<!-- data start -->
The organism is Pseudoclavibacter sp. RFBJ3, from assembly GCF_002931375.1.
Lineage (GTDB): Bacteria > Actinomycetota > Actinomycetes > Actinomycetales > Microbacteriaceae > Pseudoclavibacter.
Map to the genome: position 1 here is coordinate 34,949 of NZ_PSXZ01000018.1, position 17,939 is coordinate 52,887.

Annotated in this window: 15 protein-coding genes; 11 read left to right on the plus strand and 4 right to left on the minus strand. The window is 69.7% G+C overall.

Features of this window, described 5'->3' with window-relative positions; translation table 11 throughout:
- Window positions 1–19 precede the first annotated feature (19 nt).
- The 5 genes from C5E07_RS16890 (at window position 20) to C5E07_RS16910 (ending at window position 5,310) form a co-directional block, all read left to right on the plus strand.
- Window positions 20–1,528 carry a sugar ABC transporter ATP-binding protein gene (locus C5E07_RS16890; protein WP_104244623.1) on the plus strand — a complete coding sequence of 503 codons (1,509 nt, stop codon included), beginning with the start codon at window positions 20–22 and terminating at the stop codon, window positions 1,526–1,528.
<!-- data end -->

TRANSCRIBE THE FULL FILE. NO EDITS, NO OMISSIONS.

The organism is Pseudoclavibacter sp. RFBJ3, from assembly GCF_002931375.1.
Lineage (GTDB): Bacteria > Actinomycetota > Actinomycetes > Actinomycetales > Microbacteriaceae > Pseudoclavibacter.
Map to the genome: position 1 here is coordinate 34,949 of NZ_PSXZ01000018.1, position 17,939 is coordinate 52,887.

Annotated in this window: 15 protein-coding genes; 11 read left to right on the plus strand and 4 right to left on the minus strand. The window is 69.7% G+C overall.

Features of this window, described 5'->3' with window-relative positions; translation table 11 throughout:
- Window positions 1–19 precede the first annotated feature (19 nt).
- The 5 genes from C5E07_RS16890 (at window position 20) to C5E07_RS16910 (ending at window position 5,310) form a co-directional block, all read left to right on the plus strand.
- Window positions 20–1,528 carry a sugar ABC transporter ATP-binding protein gene (locus C5E07_RS16890; protein WP_104244623.1) on the plus strand — a complete coding sequence of 503 codons (1,509 nt, stop codon included), beginning with the start codon at window positions 20–22 and terminating at the stop codon, window positions 1,526–1,528.